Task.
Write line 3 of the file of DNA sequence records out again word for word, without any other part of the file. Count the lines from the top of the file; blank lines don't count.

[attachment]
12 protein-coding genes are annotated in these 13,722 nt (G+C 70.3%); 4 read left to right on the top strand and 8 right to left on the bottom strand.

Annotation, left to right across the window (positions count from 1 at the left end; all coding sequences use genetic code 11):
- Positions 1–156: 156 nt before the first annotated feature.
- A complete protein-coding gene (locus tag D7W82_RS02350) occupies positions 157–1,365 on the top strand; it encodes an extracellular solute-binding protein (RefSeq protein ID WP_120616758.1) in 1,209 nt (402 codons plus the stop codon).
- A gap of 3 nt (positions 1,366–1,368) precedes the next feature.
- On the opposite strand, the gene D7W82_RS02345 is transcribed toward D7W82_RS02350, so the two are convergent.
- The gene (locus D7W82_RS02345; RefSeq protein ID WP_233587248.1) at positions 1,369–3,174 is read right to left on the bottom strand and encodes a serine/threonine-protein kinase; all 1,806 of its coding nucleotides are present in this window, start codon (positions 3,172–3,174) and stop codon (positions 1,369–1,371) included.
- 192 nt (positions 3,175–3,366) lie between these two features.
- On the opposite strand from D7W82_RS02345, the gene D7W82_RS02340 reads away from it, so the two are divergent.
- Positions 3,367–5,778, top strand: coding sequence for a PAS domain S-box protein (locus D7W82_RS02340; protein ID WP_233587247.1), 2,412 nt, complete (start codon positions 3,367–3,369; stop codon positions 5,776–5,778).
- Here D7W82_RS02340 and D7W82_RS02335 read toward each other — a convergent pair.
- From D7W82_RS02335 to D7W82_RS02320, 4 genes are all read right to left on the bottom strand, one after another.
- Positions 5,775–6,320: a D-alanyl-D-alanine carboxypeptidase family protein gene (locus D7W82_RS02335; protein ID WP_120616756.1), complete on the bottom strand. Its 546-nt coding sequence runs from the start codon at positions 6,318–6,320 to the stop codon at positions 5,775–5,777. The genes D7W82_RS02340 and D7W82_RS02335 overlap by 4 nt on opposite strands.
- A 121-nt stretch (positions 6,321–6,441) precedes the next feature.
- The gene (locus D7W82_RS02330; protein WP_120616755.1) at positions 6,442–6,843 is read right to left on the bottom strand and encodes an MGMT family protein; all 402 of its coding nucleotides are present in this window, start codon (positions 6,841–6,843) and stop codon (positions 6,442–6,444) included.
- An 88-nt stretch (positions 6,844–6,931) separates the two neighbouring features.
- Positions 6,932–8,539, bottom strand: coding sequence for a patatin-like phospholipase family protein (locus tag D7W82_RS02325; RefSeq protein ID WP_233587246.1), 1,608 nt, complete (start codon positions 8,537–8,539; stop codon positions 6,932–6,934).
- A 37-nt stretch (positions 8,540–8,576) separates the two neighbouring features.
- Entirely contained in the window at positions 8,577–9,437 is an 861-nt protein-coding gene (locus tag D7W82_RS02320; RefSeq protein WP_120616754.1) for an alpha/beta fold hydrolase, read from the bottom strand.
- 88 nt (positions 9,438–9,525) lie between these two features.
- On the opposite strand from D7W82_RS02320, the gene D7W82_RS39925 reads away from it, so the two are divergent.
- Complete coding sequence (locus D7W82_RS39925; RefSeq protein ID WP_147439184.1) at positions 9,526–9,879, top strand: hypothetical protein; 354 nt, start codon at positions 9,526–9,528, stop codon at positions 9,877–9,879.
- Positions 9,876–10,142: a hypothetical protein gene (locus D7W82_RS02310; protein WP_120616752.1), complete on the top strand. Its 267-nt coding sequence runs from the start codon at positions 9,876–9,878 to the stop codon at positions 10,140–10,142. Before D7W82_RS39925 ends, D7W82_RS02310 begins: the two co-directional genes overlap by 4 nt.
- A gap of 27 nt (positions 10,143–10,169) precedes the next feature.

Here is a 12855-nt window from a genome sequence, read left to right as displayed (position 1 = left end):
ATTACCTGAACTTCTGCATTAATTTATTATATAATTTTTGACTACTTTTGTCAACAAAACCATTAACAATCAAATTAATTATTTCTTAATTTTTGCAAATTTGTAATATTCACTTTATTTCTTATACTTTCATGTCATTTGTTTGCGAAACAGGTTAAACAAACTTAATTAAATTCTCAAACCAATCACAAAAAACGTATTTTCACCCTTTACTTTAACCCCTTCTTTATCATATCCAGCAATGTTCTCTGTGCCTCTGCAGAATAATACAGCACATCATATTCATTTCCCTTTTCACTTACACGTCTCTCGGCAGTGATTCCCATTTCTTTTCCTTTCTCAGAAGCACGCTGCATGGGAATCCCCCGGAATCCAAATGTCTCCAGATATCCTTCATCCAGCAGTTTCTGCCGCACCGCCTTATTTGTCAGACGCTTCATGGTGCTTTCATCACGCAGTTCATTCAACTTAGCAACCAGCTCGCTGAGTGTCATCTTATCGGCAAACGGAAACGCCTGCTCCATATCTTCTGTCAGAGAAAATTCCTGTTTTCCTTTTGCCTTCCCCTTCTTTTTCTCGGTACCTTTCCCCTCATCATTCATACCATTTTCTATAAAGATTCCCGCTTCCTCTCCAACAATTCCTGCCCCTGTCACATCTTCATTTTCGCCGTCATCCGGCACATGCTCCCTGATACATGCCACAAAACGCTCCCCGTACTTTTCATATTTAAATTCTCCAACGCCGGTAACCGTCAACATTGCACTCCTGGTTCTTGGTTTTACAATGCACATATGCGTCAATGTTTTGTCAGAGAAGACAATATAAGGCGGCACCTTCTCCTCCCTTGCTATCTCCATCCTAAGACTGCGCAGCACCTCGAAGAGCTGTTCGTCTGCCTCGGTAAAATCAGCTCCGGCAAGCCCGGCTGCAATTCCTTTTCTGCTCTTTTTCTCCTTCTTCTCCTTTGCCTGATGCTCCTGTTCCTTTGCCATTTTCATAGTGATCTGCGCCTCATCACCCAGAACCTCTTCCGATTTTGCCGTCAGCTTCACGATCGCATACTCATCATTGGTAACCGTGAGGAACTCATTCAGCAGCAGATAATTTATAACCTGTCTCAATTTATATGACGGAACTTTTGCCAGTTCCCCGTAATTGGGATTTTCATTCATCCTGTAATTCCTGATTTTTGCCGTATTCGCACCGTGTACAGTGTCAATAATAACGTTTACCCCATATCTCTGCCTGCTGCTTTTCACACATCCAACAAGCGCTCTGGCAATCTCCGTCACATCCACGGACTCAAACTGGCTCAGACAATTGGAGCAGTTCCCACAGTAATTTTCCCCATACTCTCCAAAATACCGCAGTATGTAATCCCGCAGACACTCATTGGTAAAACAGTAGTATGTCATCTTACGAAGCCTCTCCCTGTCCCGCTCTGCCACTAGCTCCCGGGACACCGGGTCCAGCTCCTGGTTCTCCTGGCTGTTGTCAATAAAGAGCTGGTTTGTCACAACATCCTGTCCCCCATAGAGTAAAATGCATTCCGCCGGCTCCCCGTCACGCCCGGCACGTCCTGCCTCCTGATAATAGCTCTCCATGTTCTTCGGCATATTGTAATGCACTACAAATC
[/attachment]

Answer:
- Positions 1–156: 156 nt before the first annotated feature.